St Stephen Biography, Life, Interesting Facts
The first martyr of the Christian school of beliefs, St. Stephen was originally a Hellenistic Jew. He spoke in Greek language and was one of the first Christian converts in his community. As per the information available in the New Testament book of the Acts of the Apostles, the Apostles had conferred upon Stephen the holy orders and made him one of the seven members of the diaconate, more popularly known as the deacon. Stephen was the eldest amongst the deacons. Hence, the Apostles regarded him as the ‘archdeacon’.
Stephen's well-wishers described him as a man full of faith and holiness. His reputation of being a Holy Spirit led the Apostles to appoint him as one of the members who would serve the Church at Jerusalem. The members of the early Church distributed food and other charitable aids to the poor people in the community. However, the Greek widows did not find satisfaction in the service provided to them. They felt that the members of the Church gave preferential treatment to the Jewish widows and were neglecting their needs. Due to the growing dissatisfaction amongst the Greek widows, the Apostles decided to appoint deacons for ensuring better service to the widows.
Stephen was an evangelist. He preached the teachings of Christ to the Greek-speaking Jews. With his profound teachings, Stephen successfully managed to convert many of them into followers of Christ by engaging them in religious discussions. This enraged some of the members of the local synagogues. They could not bear the Gospel of Christ and hence, they repeatedly tried to prove Stephen wrong. But all their efforts went in vain. Unable to challenge the holy preachings of Stephen, they began lying to the people about him and tried to malign his image. Ultimately, they accused Stephen of trying to destroy their traditions and dragged him to the court of Sanhedrin. Sanhedrin was the highest legal court comprising of all elders of the Jewish community.
THE SAINT’S TRIAL AT SANHEDRIN
St Stephen did not lose his composure even after being summoned to the highest court of Sanhedrin. At the court, he delivered a long speech in his defense. The crux of his speech comprised of two crucial points. One established his severe criticism on the idea of the temple. People regarded a temple as the dwelling of God. Stephen, however, believed that the temple was an idolatry concept and that God did not dwell in a single place. The second important part of his speech talked about Israel’s past. It reiterated how Israel had earlier been hostile towards God’s grace. He even accused the religious authorities of not having faith in the Messiah. Stephen’s rebukes infuriated the members of the Sanhedrin council. They unleashed their fury on the offending mortal and dragged him away outside the city of Jerusalem.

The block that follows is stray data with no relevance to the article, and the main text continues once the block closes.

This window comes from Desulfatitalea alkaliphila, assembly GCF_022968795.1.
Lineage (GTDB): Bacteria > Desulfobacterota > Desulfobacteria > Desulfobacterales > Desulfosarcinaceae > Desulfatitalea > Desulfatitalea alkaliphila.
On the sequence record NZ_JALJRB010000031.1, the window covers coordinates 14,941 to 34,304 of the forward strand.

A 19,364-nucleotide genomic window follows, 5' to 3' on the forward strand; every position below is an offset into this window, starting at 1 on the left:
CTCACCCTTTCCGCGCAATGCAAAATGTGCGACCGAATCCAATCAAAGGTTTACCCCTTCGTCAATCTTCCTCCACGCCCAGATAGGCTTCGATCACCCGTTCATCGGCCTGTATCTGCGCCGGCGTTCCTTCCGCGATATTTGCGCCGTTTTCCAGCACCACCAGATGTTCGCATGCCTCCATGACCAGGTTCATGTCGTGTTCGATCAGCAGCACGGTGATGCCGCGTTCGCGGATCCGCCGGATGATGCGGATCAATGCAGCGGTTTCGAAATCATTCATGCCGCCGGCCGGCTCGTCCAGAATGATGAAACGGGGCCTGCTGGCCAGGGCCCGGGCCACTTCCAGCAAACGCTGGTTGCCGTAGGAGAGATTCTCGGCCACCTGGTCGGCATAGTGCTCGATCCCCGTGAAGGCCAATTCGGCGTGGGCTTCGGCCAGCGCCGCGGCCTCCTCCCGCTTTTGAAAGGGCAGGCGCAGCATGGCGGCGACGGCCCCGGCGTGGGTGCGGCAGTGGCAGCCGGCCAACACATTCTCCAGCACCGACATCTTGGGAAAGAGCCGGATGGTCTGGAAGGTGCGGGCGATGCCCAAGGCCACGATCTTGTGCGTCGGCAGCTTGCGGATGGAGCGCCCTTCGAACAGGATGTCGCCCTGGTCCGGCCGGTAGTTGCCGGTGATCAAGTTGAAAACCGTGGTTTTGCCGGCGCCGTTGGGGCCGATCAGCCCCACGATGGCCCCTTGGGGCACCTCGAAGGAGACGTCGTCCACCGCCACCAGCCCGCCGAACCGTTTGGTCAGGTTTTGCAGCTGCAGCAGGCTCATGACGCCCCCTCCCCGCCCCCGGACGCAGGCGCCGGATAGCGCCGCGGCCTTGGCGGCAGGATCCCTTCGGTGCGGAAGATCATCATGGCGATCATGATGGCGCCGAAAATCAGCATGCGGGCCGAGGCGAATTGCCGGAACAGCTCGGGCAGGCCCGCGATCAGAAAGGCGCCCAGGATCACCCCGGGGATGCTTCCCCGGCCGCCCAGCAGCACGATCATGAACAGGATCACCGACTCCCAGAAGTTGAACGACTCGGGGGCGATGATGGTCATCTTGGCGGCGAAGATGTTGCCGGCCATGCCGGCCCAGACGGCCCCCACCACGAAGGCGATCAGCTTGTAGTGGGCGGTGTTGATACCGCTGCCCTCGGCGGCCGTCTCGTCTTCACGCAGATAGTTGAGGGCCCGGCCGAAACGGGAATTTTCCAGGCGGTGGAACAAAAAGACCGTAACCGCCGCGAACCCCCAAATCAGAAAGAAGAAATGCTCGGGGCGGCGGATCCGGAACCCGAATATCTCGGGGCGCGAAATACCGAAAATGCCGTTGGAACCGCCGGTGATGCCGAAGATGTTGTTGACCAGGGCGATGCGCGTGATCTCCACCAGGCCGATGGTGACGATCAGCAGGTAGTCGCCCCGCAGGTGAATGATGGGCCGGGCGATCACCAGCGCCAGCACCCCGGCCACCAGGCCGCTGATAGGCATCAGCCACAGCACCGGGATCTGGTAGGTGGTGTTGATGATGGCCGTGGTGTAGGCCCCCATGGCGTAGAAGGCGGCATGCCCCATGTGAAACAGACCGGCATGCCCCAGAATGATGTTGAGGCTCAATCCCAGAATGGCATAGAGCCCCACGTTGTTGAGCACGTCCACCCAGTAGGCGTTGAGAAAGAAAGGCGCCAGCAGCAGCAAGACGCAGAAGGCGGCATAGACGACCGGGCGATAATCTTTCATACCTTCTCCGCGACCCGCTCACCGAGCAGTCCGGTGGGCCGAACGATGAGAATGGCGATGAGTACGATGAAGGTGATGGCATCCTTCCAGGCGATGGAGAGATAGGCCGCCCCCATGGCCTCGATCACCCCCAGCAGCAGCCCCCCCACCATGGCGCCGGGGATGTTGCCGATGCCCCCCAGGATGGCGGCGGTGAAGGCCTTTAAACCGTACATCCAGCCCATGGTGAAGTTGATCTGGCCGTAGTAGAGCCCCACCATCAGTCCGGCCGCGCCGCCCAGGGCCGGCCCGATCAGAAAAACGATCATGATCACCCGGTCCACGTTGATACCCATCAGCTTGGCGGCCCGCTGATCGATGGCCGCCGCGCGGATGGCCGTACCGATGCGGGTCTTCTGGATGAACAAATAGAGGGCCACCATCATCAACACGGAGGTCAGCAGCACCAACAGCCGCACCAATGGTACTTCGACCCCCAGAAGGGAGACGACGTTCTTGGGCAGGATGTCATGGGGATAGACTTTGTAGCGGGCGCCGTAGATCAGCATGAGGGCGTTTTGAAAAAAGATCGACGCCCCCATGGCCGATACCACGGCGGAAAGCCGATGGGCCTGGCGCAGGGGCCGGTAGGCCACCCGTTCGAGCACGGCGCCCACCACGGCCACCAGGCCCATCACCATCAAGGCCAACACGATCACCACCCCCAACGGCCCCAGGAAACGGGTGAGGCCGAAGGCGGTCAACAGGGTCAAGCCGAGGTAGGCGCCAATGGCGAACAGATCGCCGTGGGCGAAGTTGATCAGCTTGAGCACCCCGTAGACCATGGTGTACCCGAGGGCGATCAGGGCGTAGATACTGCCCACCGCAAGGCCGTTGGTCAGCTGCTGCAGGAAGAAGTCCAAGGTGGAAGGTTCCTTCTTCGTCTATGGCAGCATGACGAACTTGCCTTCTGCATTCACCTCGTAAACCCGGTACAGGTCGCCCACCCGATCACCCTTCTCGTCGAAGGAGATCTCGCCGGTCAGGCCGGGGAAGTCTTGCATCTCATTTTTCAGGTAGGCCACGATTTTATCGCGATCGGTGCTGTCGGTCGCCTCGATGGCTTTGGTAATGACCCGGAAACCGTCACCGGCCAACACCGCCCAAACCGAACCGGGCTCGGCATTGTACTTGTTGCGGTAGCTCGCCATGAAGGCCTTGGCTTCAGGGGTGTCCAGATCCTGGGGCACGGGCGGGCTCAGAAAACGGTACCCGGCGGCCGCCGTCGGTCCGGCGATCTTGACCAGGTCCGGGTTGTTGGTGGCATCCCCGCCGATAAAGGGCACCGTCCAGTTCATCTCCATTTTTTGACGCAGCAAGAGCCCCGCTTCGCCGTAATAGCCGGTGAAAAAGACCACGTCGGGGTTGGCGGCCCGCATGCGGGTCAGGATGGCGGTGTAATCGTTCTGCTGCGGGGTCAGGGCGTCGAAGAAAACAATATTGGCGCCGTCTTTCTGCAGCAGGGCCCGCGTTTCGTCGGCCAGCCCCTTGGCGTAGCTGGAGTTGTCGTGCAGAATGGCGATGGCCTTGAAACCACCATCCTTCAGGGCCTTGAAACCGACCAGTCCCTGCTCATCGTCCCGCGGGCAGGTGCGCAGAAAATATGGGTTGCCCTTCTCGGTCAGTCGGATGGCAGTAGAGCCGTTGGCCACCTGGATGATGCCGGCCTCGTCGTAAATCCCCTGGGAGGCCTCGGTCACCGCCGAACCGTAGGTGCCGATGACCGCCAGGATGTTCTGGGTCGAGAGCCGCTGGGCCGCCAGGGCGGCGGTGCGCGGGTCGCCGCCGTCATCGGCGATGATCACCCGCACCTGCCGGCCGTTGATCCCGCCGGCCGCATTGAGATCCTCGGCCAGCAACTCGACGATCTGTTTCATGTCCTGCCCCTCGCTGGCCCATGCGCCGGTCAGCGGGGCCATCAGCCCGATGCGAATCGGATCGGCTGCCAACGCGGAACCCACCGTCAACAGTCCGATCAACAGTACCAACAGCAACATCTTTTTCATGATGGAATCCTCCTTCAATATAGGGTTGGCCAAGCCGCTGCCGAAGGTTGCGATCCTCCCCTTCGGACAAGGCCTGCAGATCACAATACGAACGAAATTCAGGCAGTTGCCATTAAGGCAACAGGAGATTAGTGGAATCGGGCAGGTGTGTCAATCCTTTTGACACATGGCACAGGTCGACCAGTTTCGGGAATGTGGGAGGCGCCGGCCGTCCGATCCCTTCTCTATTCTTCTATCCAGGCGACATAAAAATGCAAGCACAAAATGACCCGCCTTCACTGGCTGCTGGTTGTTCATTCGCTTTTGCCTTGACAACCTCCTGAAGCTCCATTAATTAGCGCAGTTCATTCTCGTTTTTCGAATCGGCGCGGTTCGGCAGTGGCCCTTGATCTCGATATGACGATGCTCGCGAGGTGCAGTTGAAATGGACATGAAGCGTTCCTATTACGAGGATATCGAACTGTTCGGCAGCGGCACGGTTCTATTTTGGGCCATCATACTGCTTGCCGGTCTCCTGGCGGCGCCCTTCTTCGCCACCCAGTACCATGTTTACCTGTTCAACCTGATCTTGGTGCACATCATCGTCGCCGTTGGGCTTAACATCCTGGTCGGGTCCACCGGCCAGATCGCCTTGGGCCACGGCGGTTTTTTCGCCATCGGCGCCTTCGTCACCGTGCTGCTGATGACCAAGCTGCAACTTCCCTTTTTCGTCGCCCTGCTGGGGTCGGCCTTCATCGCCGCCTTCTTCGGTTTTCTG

STONING OF THE SAINT
Tradition says that Stephen’s stoning happened near the Damascus Gate. The Jews stoned Stephen to death while he vehemently prayed to Jesus to forgive his killers for their sins. They mercilessly left his body so that the dogs could eat it up. However, Apostle Paul and Apostle Barnabas’s teacher Gamaliel came on the second night and took Stephen’s body to his own place called Capharganda. The stoning of Stephen was the first Christian martyrdom. It is notable also because it was overseen by his own kinsman Saul who is believed to have consented to his death.
As per history, long after the people had forgotten about St. Stephen and his stoning, Father Lucian, the then priest at Capharganda received a message from Gamaliel. Gamaliel had informed him about the burial place of St. Stephen and had asked him to disentomb the graves of the saints. Fr. Lucian dug out the relics of St. Stephen and gave him an honorable burial. Some of his relics acted as healers for the sick. Three of his relics were kept at a church located on top of a cave on the hill. The rest of the relics were converted to Zion and eventually were transcribed into Constantinople.
The Latin Church pays homage to St. Stephen by observing 26th December as St. Stephen's Day. On the other hand, in Eastern Christianity, St. Stephen's Day or the Feast of St. Stephen's is celebrated on 27th December.